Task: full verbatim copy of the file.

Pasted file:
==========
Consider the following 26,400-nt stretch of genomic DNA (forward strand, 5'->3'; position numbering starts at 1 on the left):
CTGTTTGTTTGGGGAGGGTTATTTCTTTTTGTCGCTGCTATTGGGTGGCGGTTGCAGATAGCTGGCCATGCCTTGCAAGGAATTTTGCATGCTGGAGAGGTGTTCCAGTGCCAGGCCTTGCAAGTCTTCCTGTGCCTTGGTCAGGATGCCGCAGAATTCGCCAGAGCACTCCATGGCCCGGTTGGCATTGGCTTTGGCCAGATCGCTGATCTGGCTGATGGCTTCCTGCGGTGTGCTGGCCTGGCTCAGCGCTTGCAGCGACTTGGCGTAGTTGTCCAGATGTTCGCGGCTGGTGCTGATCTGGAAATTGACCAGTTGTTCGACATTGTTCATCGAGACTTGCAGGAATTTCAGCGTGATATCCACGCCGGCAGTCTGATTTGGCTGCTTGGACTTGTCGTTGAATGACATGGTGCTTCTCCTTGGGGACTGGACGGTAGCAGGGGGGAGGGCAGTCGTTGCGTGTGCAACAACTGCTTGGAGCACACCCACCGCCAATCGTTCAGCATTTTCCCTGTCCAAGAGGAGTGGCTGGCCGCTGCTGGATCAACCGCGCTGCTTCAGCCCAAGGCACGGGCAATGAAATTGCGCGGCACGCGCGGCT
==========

Consider the following 26,400-nt stretch of genomic DNA (forward strand, 5'->3'; position numbering starts at 1 on the left):
CTGTTTGTTTGGGGAGGGTTATTTCTTTTTGTCGCTGCTATTGGGTGGCGGTTGCAGATAGCTGGCCATGCCTTGCAAGGAATTTTGCATGCTGGAGAGGTGTTCCAGTGCCAGGCCTTGCAAGTCTTCCTGTGCCTTGGTCAGGATGCCGCAGAATTCGCCAGAGCACTCCATGGCCCGGTTGGCATTGGCTTTGGCCAGATCGCTGATCTGGCTGATGGCTTCCTGCGGTGTGCTGGCCTGGCTCAGCGCTTGCAGCGACTTGGCGTAGTTGTCCAGATGTTCGCGGCTGGTGCTGATCTGGAAATTGACCAGTTGTTCGACATTGTTCATCGAGACTTGCAGGAATTTCAGCGTGATATCCACGCCGGCAGTCTGATTTGGCTGCTTGGACTTGTCGTTGAATGACATGGTGCTTCTCCTTGGGGACTGGACGGTAGCAGGGGGGAGGGCAGTCGTTGCGTGTGCAACAACTGCTTGGAGCACACCCACCGCCAATCGTTCAGCATTTTCCCTGTCCAAGAGGAGTGGCTGGCCGCTGCTGGATCAACCGCGCTGCTTCAGCCCAAGGCACGGGCAATGAAATTGCGCGGCACGCGCGGCT